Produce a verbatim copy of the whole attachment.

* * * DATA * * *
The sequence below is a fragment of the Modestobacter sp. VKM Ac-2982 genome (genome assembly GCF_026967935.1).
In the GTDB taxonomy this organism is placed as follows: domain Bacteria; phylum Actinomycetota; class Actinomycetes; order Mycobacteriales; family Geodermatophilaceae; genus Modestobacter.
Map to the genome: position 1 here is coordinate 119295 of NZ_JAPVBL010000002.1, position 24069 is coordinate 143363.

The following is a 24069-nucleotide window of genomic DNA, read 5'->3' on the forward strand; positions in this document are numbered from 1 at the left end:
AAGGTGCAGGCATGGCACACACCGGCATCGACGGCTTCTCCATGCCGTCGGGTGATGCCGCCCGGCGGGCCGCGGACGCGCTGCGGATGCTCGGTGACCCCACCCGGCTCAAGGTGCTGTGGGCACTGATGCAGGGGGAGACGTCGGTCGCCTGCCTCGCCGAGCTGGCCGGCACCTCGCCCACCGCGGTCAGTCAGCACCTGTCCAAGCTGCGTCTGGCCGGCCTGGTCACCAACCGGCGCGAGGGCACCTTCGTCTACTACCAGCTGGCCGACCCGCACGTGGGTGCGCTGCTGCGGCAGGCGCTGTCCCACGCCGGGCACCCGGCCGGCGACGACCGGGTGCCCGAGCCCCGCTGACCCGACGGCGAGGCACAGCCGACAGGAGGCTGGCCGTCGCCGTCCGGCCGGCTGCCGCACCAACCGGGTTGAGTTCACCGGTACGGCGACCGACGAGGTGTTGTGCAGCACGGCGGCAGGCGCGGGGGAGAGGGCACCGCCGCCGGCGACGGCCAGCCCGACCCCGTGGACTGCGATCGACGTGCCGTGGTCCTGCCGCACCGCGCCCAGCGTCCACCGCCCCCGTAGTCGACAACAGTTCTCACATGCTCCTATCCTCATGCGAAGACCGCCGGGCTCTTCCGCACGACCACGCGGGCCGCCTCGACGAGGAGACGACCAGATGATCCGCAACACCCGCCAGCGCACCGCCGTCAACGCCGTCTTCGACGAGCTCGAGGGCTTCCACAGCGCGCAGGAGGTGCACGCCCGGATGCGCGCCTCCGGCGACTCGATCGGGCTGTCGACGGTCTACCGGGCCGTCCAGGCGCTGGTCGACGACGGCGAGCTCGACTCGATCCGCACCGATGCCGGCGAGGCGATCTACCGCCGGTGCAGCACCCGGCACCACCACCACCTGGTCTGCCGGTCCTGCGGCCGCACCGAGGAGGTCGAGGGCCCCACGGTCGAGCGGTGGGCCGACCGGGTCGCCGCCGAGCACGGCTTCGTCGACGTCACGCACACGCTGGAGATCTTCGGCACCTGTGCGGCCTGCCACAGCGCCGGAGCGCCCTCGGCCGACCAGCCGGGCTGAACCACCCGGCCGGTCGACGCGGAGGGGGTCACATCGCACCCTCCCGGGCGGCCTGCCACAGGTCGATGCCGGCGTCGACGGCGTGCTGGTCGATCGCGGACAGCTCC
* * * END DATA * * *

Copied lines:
The sequence below is a fragment of the Modestobacter sp. VKM Ac-2982 genome (genome assembly GCF_026967935.1).
In the GTDB taxonomy this organism is placed as follows: domain Bacteria; phylum Actinomycetota; class Actinomycetes; order Mycobacteriales; family Geodermatophilaceae; genus Modestobacter.
Map to the genome: position 1 here is coordinate 119295 of NZ_JAPVBL010000002.1, position 24069 is coordinate 143363.

The following is a 24069-nucleotide window of genomic DNA, read 5'->3' on the forward strand; positions in this document are numbered from 1 at the left end:
AAGGTGCAGGCATGGCACACACCGGCATCGACGGCTTCTCCATGCCGTCGGGTGATGCCGCCCGGCGGGCCGCGGACGCGCTGCGGATGCTCGGTGACCCCACCCGGCTCAAGGTGCTGTGGGCACTGATGCAGGGGGAGACGTCGGTCGCCTGCCTCGCCGAGCTGGCCGGCACCTCGCCCACCGCGGTCAGTCAGCACCTGTCCAAGCTGCGTCTGGCCGGCCTGGTCACCAACCGGCGCGAGGGCACCTTCGTCTACTACCAGCTGGCCGACCCGCACGTGGGTGCGCTGCTGCGGCAGGCGCTGTCCCACGCCGGGCACCCGGCCGGCGACGACCGGGTGCCCGAGCCCCGCTGACCCGACGGCGAGGCACAGCCGACAGGAGGCTGGCCGTCGCCGTCCGGCCGGCTGCCGCACCAACCGGGTTGAGTTCACCGGTACGGCGACCGACGAGGTGTTGTGCAGCACGGCGGCAGGCGCGGGGGAGAGGGCACCGCCGCCGGCGACGGCCAGCCCGACCCCGTGGACTGCGATCGACGTGCCGTGGTCCTGCCGCACCGCGCCCAGCGTCCACCGCCCCCGTAGTCGACAACAGTTCTCACATGCTCCTATCCTCATGCGAAGACCGCCGGGCTCTTCCGCACGACCACGCGGGCCGCCTCGACGAGGAGACGACCAGATGATCCGCAACACCCGCCAGCGCACCGCCGTCAACGCCGTCTTCGACGAGCTCGAGGGCTTCCACAGCGCGCAGGAGGTGCACGCCCGGATGCGCGCCTCCGGCGACTCGATCGGGCTGTCGACGGTCTACCGGGCCGTCCAGGCGCTGGTCGACGACGGCGAGCTCGACTCGATCCGCACCGATGCCGGCGAGGCGATCTACCGCCGGTGCAGCACCCGGCACCACCACCACCTGGTCTGCCGGTCCTGCGGCCGCACCGAGGAGGTCGAGGGCCCCACGGTCGAGCGGTGGGCCGACCGGGTCGCCGCCGAGCACGGCTTCGTCGACGTCACGCACACGCTGGAGATCTTCGGCACCTGTGCGGCCTGCCACAGCGCCGGAGCGCCCTCGGCCGACCAGCCGGGCTGAACCACCCGGCCGGTCGACGCGGAGGGGGTCACATCGCACCCTCCCGGGCGGCCTGCCACAGGTCGATGCCGGCGTCGACGGCGTGCTGGTCGATCGCGGACAGCTCC